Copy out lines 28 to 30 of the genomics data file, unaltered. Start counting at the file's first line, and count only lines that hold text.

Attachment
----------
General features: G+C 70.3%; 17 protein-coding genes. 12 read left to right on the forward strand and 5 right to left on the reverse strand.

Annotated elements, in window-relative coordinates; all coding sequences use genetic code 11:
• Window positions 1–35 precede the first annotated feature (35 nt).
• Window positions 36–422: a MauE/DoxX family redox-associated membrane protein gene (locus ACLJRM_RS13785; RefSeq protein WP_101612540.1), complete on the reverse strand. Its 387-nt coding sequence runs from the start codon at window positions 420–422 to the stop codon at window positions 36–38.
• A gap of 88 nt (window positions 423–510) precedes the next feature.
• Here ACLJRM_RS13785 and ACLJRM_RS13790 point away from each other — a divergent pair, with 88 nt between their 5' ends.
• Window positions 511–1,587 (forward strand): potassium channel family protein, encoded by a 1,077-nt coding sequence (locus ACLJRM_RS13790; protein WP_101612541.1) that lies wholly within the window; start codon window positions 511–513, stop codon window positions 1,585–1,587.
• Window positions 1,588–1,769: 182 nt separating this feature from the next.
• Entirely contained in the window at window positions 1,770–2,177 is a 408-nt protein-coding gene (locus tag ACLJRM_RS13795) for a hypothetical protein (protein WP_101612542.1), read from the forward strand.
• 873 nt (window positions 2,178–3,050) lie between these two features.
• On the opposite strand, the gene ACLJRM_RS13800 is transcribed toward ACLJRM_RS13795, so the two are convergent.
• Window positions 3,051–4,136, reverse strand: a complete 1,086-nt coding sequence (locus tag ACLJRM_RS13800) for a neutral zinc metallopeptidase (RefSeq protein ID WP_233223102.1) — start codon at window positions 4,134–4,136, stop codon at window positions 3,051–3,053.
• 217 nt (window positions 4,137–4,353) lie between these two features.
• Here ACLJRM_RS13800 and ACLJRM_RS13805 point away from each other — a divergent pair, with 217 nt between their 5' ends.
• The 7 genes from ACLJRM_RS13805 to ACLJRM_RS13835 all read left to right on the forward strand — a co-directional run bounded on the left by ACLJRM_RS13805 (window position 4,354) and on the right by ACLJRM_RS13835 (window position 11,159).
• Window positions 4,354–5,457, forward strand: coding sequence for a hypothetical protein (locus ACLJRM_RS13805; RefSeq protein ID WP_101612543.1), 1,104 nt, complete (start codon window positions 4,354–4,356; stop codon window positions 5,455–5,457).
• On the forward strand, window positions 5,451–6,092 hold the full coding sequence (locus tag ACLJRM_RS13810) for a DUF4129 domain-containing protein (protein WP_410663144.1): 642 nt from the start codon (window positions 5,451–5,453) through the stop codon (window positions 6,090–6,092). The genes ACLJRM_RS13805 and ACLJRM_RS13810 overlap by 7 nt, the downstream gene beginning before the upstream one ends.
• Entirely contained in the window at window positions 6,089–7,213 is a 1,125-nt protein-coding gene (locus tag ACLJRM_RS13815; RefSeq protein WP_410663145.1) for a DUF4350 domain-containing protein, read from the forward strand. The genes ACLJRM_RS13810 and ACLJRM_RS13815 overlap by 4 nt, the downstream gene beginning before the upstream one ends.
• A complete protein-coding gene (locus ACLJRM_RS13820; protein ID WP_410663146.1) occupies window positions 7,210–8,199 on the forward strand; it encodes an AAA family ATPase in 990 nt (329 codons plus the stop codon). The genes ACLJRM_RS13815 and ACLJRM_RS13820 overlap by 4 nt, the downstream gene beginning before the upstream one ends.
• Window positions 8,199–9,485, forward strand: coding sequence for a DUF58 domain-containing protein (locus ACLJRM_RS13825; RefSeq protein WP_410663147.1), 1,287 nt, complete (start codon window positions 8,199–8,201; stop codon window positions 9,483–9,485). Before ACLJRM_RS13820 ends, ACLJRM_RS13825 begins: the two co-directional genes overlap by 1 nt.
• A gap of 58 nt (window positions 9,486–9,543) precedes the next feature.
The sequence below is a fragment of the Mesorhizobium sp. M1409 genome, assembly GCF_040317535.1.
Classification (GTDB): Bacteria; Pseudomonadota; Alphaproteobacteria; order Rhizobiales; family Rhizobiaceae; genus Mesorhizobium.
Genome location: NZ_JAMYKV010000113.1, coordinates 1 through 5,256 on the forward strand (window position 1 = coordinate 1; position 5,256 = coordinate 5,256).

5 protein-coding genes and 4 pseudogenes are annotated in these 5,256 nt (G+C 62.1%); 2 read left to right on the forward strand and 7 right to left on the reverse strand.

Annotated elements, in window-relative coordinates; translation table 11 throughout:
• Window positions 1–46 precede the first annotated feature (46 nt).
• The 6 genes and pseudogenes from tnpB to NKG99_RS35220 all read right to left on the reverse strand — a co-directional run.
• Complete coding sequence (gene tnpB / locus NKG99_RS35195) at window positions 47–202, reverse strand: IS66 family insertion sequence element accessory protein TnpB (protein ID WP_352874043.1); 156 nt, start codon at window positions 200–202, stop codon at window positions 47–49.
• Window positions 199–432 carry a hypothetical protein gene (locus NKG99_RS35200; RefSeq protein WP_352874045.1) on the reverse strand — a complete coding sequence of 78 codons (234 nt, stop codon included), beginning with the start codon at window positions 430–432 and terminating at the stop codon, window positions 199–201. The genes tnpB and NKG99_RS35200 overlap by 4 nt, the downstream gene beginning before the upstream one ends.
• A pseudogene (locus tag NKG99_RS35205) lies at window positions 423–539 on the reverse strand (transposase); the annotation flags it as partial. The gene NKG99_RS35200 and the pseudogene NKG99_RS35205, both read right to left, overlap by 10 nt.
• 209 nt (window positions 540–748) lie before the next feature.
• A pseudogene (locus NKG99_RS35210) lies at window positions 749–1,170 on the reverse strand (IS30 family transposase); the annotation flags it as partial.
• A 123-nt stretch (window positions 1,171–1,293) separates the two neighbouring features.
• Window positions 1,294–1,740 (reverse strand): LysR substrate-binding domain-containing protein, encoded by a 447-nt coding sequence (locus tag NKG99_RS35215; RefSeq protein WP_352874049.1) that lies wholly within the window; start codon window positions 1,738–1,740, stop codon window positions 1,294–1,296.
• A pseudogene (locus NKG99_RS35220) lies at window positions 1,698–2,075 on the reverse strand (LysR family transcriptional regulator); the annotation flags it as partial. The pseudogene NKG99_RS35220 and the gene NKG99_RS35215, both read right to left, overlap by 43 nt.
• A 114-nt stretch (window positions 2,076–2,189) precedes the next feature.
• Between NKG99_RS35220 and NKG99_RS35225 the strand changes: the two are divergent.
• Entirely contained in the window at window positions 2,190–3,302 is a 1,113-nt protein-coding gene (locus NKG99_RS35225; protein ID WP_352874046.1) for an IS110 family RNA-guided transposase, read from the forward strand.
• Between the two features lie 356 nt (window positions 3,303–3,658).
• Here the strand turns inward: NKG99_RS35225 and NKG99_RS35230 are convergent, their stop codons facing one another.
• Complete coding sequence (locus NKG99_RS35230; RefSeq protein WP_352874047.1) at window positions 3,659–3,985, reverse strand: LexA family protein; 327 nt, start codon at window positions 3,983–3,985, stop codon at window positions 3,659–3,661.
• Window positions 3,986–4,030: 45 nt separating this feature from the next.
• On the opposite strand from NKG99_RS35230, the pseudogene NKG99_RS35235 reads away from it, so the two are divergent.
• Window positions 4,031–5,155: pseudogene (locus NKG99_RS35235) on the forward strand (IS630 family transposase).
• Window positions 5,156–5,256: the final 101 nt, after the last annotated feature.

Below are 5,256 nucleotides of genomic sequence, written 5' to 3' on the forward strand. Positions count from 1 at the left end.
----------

• The 6 genes and pseudogenes from tnpB to NKG99_RS35220 all read right to left on the reverse strand — a co-directional run.
• Complete coding sequence (gene tnpB / locus NKG99_RS35195) at window positions 47–202, reverse strand: IS66 family insertion sequence element accessory protein TnpB (protein ID WP_352874043.1); 156 nt, start codon at window positions 200–202, stop codon at window positions 47–49.
• Window positions 199–432 carry a hypothetical protein gene (locus NKG99_RS35200; RefSeq protein WP_352874045.1) on the reverse strand — a complete coding sequence of 78 codons (234 nt, stop codon included), beginning with the start codon at window positions 430–432 and terminating at the stop codon, window positions 199–201. The genes tnpB and NKG99_RS35200 overlap by 4 nt, the downstream gene beginning before the upstream one ends.